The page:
[KS] == formal question (which version of Chinese characters?)

Marion Eggert marion.eggert at rub.de
Mon May 25 04:15:49 EDT 2015

Dear Frank and all,

The matter is indeed tricky, but for simplified/traditional Chinese not 
because these were "independent scripts used to represent different 
languages", as has been suggested. They are somewhat politically coded 
variants of the same script used to represent the same language, and 
there have been scribal variants in writing these character all 
throughout history. In theory, therefore, I would not hesitate to use 
one font for all. The problem comes with the ambiguity of some of the 
simplified characters. So if you have materials from Taiwan and the 
mainland and use Simplified, you might make Taiwanese terms/names 
ambiguous where they are not, while using Traditional, you might have 
problems disambiguating mainland materials correctly.
But since the text you are talking about is on Korea and part of Korean 
Studies, you may not encounter such a case among the side references to 
China you wish to make. So I would say using a Korean font is just fine, 
even for the Japanese stuff, since this is the way the names and 
concepts will appear in Korean language secondary literature as well 
(using 靑, not 青 even as part of a Japanese name). Or so I assume on 
the basis of earlier experience - have not paid attention for a long time.


Am 24.05.2015 um 17:57 schrieb Best, Jonathan:
> Dear Frank and all,
> What I hoped my response would say is:
> I suspect that most Koreans would be able to read the Japanese 伝承, but the Chinese  民间 might be a problem for some, so maybe I'd try "民间 (i.e., 民間)". . .
> That is, I'd first insert the term in simplified and then in parentheses provide the equivalent in good old fashioned graphs preceded by an i.e. or an equals sign or some such.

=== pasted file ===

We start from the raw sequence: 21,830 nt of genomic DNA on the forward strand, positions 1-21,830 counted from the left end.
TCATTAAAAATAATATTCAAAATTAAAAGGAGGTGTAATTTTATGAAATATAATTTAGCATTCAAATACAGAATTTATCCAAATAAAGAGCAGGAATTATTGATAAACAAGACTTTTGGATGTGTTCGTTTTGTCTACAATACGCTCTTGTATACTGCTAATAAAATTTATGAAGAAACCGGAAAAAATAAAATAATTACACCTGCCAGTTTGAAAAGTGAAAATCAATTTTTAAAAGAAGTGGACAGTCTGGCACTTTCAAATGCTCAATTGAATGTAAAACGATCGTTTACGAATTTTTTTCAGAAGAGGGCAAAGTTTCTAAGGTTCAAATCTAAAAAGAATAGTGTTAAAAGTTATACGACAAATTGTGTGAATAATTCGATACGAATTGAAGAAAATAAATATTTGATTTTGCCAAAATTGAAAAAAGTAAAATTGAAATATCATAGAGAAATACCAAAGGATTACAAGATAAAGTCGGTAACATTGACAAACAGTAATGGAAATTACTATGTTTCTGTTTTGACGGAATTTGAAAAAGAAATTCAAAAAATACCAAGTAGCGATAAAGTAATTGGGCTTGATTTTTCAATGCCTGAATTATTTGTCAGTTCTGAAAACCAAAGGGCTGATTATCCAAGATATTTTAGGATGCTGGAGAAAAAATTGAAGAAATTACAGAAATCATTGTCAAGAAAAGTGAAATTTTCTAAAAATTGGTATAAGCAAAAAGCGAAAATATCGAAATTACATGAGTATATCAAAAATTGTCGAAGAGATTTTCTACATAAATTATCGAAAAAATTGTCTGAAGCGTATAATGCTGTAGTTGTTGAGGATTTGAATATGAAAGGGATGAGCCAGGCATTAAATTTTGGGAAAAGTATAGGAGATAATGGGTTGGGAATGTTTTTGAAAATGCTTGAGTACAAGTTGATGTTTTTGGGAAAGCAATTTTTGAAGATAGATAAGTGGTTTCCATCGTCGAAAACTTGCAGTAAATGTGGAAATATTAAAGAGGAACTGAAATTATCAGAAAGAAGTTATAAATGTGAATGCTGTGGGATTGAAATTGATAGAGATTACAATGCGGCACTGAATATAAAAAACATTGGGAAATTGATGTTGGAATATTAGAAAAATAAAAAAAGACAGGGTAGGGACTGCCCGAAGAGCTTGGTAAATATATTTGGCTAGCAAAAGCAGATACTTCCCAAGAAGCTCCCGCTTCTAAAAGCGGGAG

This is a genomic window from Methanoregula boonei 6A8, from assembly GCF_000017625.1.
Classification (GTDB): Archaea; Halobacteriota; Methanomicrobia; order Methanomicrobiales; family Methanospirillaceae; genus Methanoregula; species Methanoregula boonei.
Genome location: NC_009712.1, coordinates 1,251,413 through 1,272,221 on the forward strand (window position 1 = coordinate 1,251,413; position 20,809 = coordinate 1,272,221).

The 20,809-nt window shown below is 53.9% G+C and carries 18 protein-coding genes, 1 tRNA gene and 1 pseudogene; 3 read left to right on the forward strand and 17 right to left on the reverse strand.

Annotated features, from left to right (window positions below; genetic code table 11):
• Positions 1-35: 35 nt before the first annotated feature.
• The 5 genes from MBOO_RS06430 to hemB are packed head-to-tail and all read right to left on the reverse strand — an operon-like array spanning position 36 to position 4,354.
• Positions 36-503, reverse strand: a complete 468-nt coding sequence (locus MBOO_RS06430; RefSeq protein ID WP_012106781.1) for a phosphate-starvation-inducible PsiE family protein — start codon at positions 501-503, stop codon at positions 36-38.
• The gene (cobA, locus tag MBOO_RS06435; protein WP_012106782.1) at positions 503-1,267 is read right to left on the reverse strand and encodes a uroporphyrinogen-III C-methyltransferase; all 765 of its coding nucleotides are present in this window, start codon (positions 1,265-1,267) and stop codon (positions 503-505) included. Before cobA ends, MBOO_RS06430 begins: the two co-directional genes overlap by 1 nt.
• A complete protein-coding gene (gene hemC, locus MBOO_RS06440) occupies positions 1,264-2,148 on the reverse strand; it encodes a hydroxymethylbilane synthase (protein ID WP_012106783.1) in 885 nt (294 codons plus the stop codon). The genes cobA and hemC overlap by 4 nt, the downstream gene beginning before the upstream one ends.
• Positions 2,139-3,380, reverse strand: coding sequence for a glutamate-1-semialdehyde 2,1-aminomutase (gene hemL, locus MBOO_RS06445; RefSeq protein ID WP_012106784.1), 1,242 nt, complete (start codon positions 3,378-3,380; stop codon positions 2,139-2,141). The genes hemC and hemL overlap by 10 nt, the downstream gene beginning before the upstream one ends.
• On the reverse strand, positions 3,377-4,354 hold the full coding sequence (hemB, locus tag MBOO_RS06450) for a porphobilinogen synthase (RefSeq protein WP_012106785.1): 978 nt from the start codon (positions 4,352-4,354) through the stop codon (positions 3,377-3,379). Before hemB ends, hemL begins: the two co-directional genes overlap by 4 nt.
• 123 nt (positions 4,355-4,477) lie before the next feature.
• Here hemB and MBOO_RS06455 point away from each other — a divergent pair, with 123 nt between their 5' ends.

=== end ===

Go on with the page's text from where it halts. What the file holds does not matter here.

> But it didn't show up that way on Frank's screen (and others?), in part, I suspect, because my computer is not presently set up to do simplified characters and in part because I mis-typed my less-than-brilliant suggestion and copied the simplified version from his earlier email and then stupidly inserted it twice, including once within the parens where the old standard equivalent should have been and so my text appeared with two bits of gobbledygook.
> But again, given my research interests, the problem of what to do with simplified characters is, happily, not something that I have had to deal with, but surely there are others on the list who have a solution to Frank's original query based on actual experience.
> Jonathan
> ________________________________________
> From: Frank Hoffmann [hoffmann at koreanstudies.com]
> Sent: Saturday, May 23, 2015 9:57 PM
> To: Best, Jonathan
> Subject: == [KS] formal question (which version of Chinese characters?)
> Jonathan, there is a technical problem -- THIS is how your mail looks
> for me and I suppose most other list subscribers:
>   ... I'd try "Ãñ¼ä (i.e., Ãñ¼ä) ...
> ==>
> http://koreanstudies.com/pipermail/koreanstudies_koreanstudies.com/2015-May/024018.html
> Best,
> Frank

Prof. Dr. Marion Eggert
Ruhr-Universität Bochum
Sprache und Kultur Koreas
GB 1/46
D-44780 Bochum

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